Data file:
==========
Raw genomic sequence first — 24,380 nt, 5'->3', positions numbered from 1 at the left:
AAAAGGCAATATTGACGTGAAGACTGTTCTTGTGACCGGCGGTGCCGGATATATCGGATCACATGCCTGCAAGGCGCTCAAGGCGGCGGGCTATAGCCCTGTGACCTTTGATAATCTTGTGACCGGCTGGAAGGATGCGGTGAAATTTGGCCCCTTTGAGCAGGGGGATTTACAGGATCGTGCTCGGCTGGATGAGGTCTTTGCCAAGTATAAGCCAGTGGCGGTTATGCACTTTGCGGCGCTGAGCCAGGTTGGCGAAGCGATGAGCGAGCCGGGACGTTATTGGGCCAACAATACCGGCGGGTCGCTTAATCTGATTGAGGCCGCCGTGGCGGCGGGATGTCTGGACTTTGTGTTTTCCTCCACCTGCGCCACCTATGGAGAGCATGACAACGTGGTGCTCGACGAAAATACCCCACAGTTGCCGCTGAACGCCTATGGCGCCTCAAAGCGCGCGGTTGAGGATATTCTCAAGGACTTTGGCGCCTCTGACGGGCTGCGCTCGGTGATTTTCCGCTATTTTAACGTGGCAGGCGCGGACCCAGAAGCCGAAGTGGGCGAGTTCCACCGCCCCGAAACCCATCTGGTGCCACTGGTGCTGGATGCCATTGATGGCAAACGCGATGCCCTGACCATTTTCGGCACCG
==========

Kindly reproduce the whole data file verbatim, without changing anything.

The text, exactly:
Raw genomic sequence first — 24,380 nt, 5'->3', positions numbered from 1 at the left:
AAAAGGCAATATTGACGTGAAGACTGTTCTTGTGACCGGCGGTGCCGGATATATCGGATCACATGCCTGCAAGGCGCTCAAGGCGGCGGGCTATAGCCCTGTGACCTTTGATAATCTTGTGACCGGCTGGAAGGATGCGGTGAAATTTGGCCCCTTTGAGCAGGGGGATTTACAGGATCGTGCTCGGCTGGATGAGGTCTTTGCCAAGTATAAGCCAGTGGCGGTTATGCACTTTGCGGCGCTGAGCCAGGTTGGCGAAGCGATGAGCGAGCCGGGACGTTATTGGGCCAACAATACCGGCGGGTCGCTTAATCTGATTGAGGCCGCCGTGGCGGCGGGATGTCTGGACTTTGTGTTTTCCTCCACCTGCGCCACCTATGGAGAGCATGACAACGTGGTGCTCGACGAAAATACCCCACAGTTGCCGCTGAACGCCTATGGCGCCTCAAAGCGCGCGGTTGAGGATATTCTCAAGGACTTTGGCGCCTCTGACGGGCTGCGCTCGGTGATTTTCCGCTATTTTAACGTGGCAGGCGCGGACCCAGAAGCCGAAGTGGGCGAGTTCCACCGCCCCGAAACCCATCTGGTGCCACTGGTGCTGGATGCCATTGATGGCAAACGCGATGCCCTGACCATTTTCGGCACCG